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Mortality inequalities by occupational class among men in Japan, South Korea and eight European countries: a national register-based study, 1990-2015


Tanaka, Hirokazu; Nusselder, Wilma J; Bopp, Matthias; Brønnum-Hansen, Henrik; Kalediene, Ramune; Lee, Jung Su; Leinsalu, Mall; Martikainen, Pekka; Menvielle, Gwenn; Kobayashi, Yasuki; Mackenbach, Johan P (2019). Mortality inequalities by occupational class among men in Japan, South Korea and eight European countries: a national register-based study, 1990-2015. Journal of Epidemiology and Community Health, 73(8):750-758.

Abstract

BACKGROUND
We compared mortality inequalities by occupational class in Japan and South Korea with those in European countries, in order to determine whether patterns are similar.
METHODS
National register-based data from Japan, South Korea and eight European countries (Finland, Denmark, England/Wales, France, Switzerland, Italy (Turin), Estonia, Lithuania) covering the period between 1990 and 2015 were collected and harmonised. We calculated age-standardised all-cause and cause-specific mortality among men aged 35-64 by occupational class and measured the magnitude of inequality with rate differences, rate ratios and the average inter-group difference.
RESULTS
Clear gradients in mortality were found in all European countries throughout the study period: manual workers had 1.6-2.5 times higher mortality than upper non-manual workers. However, in the most recent time-period, upper non-manual workers had higher mortality than manual workers in Japan and South Korea. This pattern emerged as a result of a rise in mortality among the upper non-manual group in Japan during the late 1990s, and in South Korea during the late 2000s, due to rising mortality from cancer and external causes (including suicide), in addition to strong mortality declines among lower non-manual and manual workers.
CONCLUSION
Patterns of mortality by occupational class are remarkably different between European countries and Japan and South Korea. The recently observed patterns in the latter two countries may be related to a larger impact on the higher occupational classes of the economic crisis of the late 1990s and the late 2000s, respectively, and show that a high socioeconomic position does not guarantee better health.

Abstract

BACKGROUND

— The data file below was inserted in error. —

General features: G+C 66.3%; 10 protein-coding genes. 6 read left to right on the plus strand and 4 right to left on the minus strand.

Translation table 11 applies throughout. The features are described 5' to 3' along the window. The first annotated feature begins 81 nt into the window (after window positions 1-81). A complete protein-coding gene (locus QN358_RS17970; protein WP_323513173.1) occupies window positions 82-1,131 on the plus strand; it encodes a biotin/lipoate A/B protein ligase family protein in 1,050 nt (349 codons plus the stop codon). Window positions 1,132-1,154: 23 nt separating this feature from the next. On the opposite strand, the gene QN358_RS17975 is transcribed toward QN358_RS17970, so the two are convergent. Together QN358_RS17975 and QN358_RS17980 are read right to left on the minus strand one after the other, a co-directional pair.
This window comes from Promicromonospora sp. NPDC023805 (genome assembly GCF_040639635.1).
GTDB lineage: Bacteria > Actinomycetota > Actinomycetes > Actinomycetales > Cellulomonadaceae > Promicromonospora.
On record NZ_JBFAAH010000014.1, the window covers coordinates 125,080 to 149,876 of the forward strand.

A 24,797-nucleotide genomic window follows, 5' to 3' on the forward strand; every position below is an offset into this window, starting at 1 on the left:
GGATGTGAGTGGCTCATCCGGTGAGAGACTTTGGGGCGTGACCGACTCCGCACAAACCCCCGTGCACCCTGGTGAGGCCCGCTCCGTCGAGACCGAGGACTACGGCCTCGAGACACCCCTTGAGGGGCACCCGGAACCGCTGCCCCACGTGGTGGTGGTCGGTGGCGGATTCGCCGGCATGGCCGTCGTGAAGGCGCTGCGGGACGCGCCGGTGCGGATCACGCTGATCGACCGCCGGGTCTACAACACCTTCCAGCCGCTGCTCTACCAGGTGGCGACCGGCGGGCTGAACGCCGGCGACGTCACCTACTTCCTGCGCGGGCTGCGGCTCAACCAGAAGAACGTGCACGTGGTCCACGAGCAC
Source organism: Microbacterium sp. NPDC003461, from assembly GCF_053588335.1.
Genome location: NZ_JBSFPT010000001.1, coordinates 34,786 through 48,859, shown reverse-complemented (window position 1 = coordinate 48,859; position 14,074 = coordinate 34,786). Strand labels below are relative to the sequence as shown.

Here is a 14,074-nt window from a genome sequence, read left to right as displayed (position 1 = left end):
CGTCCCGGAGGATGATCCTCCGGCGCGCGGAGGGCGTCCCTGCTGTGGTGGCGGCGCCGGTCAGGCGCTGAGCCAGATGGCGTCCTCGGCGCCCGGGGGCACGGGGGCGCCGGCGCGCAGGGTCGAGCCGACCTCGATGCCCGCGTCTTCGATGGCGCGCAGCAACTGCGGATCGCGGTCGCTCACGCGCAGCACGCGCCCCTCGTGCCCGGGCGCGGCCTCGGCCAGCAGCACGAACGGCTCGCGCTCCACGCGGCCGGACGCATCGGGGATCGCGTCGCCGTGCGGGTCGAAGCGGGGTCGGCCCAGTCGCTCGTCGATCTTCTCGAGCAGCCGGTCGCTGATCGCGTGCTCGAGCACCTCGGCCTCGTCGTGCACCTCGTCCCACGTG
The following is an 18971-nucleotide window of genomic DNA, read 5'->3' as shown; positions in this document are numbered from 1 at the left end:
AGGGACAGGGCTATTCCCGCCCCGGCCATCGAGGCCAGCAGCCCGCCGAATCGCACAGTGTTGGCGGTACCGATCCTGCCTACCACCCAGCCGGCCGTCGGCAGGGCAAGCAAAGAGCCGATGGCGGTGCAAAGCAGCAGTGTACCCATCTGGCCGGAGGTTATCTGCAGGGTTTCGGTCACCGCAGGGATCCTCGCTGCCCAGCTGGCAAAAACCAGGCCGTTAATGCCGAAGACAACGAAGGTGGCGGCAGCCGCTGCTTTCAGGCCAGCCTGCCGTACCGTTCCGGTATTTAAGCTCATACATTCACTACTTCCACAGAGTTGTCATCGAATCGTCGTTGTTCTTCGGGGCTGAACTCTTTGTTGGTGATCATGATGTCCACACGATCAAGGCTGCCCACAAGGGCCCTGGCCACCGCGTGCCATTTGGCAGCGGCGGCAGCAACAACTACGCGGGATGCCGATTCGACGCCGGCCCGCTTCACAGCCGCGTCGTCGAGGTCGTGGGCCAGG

We compared mortality inequalities by occupational class in Japan and South Korea with those in European countries, in order to determine whether patterns are similar.
METHODS
National register-based data from Japan, South Korea and eight European countries (Finland, Denmark, England/Wales, France, Switzerland, Italy (Turin), Estonia, Lithuania) covering the period between 1990 and 2015 were collected and harmonised. We calculated age-standardised all-cause and cause-specific mortality among men aged 35-64 by occupational class and measured the magnitude of inequality with rate differences, rate ratios and the average inter-group difference.
RESULTS
Clear gradients in mortality were found in all European countries throughout the study period: manual workers had 1.6-2.5 times higher mortality than upper non-manual workers. However, in the most recent time-period, upper non-manual workers had higher mortality than manual workers in Japan and South Korea. This pattern emerged as a result of a rise in mortality among the upper non-manual group in Japan during the late 1990s, and in South Korea during the late 2000s, due to rising mortality from cancer and external causes (including suicide), in addition to strong mortality declines among lower non-manual and manual workers.
CONCLUSION
Patterns of mortality by occupational class are remarkably different between European countries and Japan and South Korea. The recently observed patterns in the latter two countries may be related to a larger impact on the higher occupational classes of the economic crisis of the late 1990s and the late 2000s, respectively, and show that a high socioeconomic position does not guarantee better health.

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Additional indexing

Item Type:Journal Article, refereed, original work
Communities & Collections:04 Faculty of Medicine > Epidemiology, Biostatistics and Prevention Institute (EBPI)
Dewey Decimal Classification:610 Medicine & health
Language:English
Date:August 2019
Deposited On:17 Oct 2019 11:51
Last Modified:01 Nov 2019 13:44
Publisher:BMJ Publishing Group
ISSN:0143-005X
OA Status:Green
Free access at:PubMed ID. An embargo period may apply.
Publisher DOI:https://doi.org/10.1136/jech-2018-211715
Official URL:https://jech.bmj.com/content/jech/early/2019/06/07/jech-2018-211715.full.pdf
PubMed ID:31142611

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